The Wavelike Nature of Progress in Meditation
There seems to be a pattern to some people’s relationship with meditation, and it goes a bit like this:
1. Enthused by the novelty of it all, they go at it like a bull at a gate.
2. Results don’t instantly occur, so they begin to lose interest.
3. They give up and tell other people it’s very hard.
And as a meditation trainer, this pattern frustrates the hell out of me , because every time someone gives up, I can see they’re usually stopping right at the moment their practice is beginning to progress. Trouble is, they don’t know they’re progressing. All they know is, meditation seems ‘not to be working’ . But it is. And if only they kept on going, they would see how change occurs.So the following extract is about progress – not just in meditation, but in anything – and how important it is to understand the way progress occurs, and keep going. The passage is from from my book, ‘Love & Imagination’ which is the course manual for the Practical Meditation Audio Course, for which this blog is the Q&A facility.
“Our greatest glory was not in never falling, but in rising when we fell.” – Vince Lombardi
In nature all things develop in waves. From the growth spurts of a flower or a child to the movements of share markets, to the ebb and flow of the ocean – everything has a similar wavelike form of progression and regression.
This ebb and flow exists with the development of any skill, particularly sport and meditation, which I see as being similar processes. For instance, any athlete who trains regularly will tell you that when they first began training, their progress was rapid and easy. Then, after a week or two, the easy phase was followed by what is commonly called ‘a plateau’, where progression seems to stall. Performance which previously improved by the day suddenly peaks and it feels as if the energy and abilities they took for granted before have disappeared. At this point training feels hard and fruitless. No matter how they try, their previously effortless progression seems irretrievably halted.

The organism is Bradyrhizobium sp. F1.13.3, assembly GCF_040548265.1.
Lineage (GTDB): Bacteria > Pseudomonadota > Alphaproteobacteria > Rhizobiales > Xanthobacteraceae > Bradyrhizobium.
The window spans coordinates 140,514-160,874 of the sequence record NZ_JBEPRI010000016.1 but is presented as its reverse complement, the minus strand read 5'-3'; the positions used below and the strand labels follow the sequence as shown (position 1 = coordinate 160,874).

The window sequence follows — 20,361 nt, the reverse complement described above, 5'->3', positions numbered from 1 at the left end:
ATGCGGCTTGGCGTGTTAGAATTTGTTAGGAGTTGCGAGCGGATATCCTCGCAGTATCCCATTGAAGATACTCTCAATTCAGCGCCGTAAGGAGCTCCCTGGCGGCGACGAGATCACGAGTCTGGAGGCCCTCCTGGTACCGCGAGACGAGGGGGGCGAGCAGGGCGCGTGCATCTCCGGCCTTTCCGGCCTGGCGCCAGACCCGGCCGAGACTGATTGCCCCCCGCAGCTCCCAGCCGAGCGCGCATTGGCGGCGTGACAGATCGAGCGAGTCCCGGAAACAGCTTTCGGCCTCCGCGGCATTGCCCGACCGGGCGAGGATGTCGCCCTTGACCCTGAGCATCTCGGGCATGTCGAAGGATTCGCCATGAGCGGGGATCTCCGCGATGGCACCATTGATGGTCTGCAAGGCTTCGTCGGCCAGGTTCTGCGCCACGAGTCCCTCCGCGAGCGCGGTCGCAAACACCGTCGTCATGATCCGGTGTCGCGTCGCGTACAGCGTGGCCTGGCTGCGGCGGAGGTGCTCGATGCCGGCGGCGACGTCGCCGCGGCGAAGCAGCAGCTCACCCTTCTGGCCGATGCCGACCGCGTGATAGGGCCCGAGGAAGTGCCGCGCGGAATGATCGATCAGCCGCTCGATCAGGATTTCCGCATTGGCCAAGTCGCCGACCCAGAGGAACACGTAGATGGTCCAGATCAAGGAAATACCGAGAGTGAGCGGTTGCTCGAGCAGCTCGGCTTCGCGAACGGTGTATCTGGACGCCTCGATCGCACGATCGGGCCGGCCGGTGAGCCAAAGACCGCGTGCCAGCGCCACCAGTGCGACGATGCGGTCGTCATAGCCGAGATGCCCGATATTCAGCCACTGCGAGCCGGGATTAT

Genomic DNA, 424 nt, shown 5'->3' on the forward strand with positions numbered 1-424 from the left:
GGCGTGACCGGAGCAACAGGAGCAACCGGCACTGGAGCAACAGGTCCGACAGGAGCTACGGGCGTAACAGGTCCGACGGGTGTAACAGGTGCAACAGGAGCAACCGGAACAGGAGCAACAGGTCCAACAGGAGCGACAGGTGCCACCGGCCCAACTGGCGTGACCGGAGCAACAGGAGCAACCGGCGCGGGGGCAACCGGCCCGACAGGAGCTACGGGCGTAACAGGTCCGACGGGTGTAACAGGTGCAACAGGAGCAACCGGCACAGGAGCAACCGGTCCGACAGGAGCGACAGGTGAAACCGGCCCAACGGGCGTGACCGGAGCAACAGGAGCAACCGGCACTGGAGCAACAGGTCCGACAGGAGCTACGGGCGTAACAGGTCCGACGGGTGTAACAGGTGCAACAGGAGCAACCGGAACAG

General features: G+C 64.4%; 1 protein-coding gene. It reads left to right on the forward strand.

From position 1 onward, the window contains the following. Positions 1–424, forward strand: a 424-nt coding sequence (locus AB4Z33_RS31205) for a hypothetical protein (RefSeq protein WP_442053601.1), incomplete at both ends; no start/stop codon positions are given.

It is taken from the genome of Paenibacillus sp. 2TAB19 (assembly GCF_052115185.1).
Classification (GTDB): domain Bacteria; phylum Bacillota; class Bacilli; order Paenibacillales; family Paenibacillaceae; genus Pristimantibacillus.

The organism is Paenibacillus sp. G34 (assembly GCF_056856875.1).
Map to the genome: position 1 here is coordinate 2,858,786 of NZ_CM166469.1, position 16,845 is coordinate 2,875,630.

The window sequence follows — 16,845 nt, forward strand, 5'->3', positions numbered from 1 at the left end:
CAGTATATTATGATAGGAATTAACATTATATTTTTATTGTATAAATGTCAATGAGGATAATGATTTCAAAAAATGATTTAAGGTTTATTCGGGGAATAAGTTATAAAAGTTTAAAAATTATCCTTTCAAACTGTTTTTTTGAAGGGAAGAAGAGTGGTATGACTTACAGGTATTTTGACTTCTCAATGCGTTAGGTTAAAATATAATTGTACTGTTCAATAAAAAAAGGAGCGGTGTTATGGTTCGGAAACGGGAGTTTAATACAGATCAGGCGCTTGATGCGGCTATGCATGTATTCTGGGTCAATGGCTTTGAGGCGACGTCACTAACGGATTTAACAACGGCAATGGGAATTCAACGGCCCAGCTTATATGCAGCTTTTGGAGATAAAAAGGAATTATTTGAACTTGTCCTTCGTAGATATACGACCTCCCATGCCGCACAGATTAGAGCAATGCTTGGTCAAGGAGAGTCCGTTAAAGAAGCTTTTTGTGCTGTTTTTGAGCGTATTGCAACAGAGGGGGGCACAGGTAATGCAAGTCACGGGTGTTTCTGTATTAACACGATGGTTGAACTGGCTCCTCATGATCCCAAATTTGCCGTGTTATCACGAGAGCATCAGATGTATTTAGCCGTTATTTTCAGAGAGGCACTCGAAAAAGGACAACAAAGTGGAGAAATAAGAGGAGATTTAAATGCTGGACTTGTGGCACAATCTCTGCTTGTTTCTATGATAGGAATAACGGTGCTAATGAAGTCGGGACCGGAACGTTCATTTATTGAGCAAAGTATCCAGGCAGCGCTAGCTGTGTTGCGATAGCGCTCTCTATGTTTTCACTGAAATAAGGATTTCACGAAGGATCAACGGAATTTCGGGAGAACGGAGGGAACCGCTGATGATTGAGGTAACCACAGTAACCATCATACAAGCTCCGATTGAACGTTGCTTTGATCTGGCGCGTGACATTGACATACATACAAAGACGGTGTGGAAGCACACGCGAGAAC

The next stage is even worse.
They experience a period of ‘regression’, where everything they achieved before apparently seems to fall to pieces. Performance falls even more and their body feels more clumsy and un-coordinated than before.
But every great athlete learns if they just keep going, without panicking or exhausting themselves by over-trying, a new phase of effortless progression will inevitably appear and, like a phoenix rising up from the flames of its old self, they will feel renewed and confidant once again. Their performance will progress past previous peaks and their ability will surges to new highs as the wave picks them up – until the next plateau and regression.
And this is the way it will always be.
In any endeavour, whether it is your career or training for a sport or meditating, this wavelike pattern of progression will be the norm. A case in point is the writing of this book – I’ve noticed a natural ebb and flow of my inspiration and ability over the years it has taken. And it was the same with my other books. Sometimes the ideas flow like liquid gold, only to be followed by times when I could not think of a thing to say; where sentences collapsed into incoherent mush and my mind felt leaden. At those times I had to remember to take a break, have a nap, meditate, or go out and do something else.